It’s been a long-time coming but Chevrolet has officially and finally announced the end of the Camaro – at least for now.
Production of the current sixth-generation model will end in January 2024, bringing to an end the American pony car’s run after more than six decades. The future of the model has been in doubt for some time, with Chevrolet not confirming any replacement for the current model despite it being on sale for more than seven years, which is a full lifecycle for a modern vehicle.
However, while Chevrolet hasn’t confirmed what will replace the Camaro in the line-up, the good news for fans is it has said the Camaro name will live on. That’s expected to take the form of an electric vehicle, possibly a sedan and SUV, in Chevrolet’s future range as it transitions away from combustion engines.
Scott Bell, vice president of Global Chevrolet, confirmed that the end of this Camaro isn’t the end of the line completely.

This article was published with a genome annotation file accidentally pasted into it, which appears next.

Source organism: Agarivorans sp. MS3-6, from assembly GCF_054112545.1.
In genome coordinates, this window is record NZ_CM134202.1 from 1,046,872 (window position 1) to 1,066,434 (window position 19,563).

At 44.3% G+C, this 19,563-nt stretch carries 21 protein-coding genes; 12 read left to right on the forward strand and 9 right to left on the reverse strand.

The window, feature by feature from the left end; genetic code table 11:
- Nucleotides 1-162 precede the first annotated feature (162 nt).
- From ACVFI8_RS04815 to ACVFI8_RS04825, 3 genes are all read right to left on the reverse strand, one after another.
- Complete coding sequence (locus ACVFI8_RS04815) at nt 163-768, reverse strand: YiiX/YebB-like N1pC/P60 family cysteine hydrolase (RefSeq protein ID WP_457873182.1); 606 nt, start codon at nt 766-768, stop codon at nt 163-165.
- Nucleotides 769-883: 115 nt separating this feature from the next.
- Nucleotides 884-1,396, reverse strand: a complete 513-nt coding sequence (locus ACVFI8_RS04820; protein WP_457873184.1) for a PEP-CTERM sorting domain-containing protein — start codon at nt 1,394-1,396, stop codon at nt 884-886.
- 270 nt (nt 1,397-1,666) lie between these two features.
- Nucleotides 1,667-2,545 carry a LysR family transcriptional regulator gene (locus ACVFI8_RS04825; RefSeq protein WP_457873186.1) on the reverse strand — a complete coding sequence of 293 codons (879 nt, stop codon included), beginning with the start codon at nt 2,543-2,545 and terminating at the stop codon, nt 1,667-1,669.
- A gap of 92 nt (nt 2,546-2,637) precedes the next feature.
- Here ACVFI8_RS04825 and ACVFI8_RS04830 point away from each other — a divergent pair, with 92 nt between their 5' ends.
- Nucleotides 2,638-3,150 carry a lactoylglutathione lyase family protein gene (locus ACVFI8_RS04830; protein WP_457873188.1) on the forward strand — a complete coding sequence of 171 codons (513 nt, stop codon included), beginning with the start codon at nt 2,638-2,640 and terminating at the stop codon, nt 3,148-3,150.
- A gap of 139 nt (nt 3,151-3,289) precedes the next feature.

“As we prepare to say goodbye to the current generation Camaro, it is difficult to overstate our gratitude to every Camaro customer, Camaro assembly line employee and race fan,” Bell said. “While we are not announcing an immediate successor today, rest assured, this is not the end of Camaro’s story.”
Chevrolet has also confirmed that the current Camaro design will continue to be used for its racing efforts in Supercars, NASCAR, IMSA and the NHRA.
“Chevrolet’s products and our relationship with our customers benefit from motorsports,” said Jim Campbell, Chevrolet U.S. vice president, Performance and Motorsports. “Our plan is to continue to compete and win at the highest levels of auto racing.”
While the Camaro will continue to race on in, the news is a blow for the championship and its efforts to push the ‘production relevance’ of its Gen3 machines. The Camaro now faces the same fate as the Holden ZB Commodore, racing beyond its production run.
As we reported last week, the electric Camaro could debut as soon as 2025, so stay tuned for more details.